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      Pendleton was saying self-importantly: "The original grade of the railway issues from the gully yonder. The plan was to build a long dock straight out to deep water. But there's a shoal off the gully. My plan would be to have the tracks turn along the shore to a point below the house where they could build all the docks they wanted right into deep water."This and other disputed questions of boundary were to be settled by commissioners of the two powers; but their meeting was put off for forty years, and then their discussions ended in the Seven Years'[Pg 213] War. The claims of the rival nations were in fact so discordant that any attempt to reconcile them must needs produce a fresh quarrel. The treaty had left a choice of evils. To discuss the boundary question meant to renew the war; to leave it unsettled was a source of constant irritation; and while delay staved off a great war, it quickly produced a small one.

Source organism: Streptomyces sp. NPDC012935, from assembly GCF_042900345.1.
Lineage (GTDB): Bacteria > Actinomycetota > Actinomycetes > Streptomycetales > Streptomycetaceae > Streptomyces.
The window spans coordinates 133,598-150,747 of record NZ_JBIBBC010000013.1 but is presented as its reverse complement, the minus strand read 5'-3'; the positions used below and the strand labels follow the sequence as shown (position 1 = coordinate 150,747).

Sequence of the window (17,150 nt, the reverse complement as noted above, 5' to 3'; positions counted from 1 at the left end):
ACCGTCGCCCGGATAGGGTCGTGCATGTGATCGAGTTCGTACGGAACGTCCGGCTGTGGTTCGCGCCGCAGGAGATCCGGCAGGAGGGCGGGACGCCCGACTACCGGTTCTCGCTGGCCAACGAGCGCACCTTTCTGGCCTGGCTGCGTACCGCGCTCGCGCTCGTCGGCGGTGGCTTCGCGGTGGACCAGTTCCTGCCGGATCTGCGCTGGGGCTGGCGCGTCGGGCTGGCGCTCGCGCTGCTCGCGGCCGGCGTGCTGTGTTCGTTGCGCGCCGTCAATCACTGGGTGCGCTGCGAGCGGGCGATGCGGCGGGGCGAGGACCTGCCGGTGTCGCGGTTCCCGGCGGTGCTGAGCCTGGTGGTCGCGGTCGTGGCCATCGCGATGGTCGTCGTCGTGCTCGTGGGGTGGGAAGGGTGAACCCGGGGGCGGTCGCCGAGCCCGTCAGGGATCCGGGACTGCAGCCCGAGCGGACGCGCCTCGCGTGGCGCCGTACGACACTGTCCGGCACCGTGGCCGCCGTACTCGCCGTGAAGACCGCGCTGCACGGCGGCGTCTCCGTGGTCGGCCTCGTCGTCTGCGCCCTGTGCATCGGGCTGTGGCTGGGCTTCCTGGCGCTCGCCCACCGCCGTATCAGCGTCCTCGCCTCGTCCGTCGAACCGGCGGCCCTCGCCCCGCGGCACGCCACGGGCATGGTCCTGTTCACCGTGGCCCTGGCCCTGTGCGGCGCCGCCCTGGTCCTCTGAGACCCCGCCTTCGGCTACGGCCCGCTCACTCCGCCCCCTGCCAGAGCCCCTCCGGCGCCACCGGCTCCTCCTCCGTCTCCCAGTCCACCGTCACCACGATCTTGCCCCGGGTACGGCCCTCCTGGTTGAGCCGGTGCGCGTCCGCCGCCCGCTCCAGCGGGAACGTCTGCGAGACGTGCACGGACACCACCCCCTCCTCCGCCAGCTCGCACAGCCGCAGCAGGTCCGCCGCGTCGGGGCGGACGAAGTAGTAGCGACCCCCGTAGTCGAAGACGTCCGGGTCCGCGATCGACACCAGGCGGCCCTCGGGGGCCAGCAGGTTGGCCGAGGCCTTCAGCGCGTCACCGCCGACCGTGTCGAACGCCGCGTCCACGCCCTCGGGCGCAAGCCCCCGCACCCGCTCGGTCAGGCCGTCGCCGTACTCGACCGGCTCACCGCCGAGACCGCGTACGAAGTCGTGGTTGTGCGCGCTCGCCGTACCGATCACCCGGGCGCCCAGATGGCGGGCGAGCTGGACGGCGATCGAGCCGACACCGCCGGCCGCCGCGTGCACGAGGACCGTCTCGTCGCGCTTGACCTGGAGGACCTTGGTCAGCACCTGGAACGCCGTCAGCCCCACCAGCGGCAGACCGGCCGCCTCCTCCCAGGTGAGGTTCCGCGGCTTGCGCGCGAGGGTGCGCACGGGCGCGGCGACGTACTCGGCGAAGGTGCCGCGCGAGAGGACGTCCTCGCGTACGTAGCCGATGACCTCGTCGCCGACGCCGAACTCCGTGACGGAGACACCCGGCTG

It was a cluster of thirty log-cabins, the principal being that of the chief, Jacobs, which was loopholed for musketry, and became the centre of resistance. The fight was hot and stubborn. Armstrong ordered the town to be set on fire, which was done, though not without loss; for the Delawares at this time were commonly armed with rifles, and used them well. Armstrong himself was hit in the shoulder. As the flames rose and the smoke grew thick, a warrior in one of the houses sang his death-song, and a squaw in the same house was heard to cry and scream. Rough voices silenced her, and then the inmates burst out, but were instantly killed. The fire caught the house of Jacobs, who, trying to escape through an opening in the roof, was shot dead. Bands of Indians were gathering beyond the river, firing from the other bank, and even crossing to help their comrades; but the assailants held to their work till the whole place was destroyed. "During 426The new governor, perplexed by the multitude of counsellors, presently received a missive from the King, directing him not to fight the Outagamies if he could help it, "since the consequences of failure would be frightful."[344] On the other hand, Beauharnois was told that the English had sent messages to the Lake tribes urging them to kill the French in their country, and that the Outagamies had promised to do[Pg 338] so. "This," writes the governor, "compels us to make war in earnest. It will cost sixty thousand livres."[345]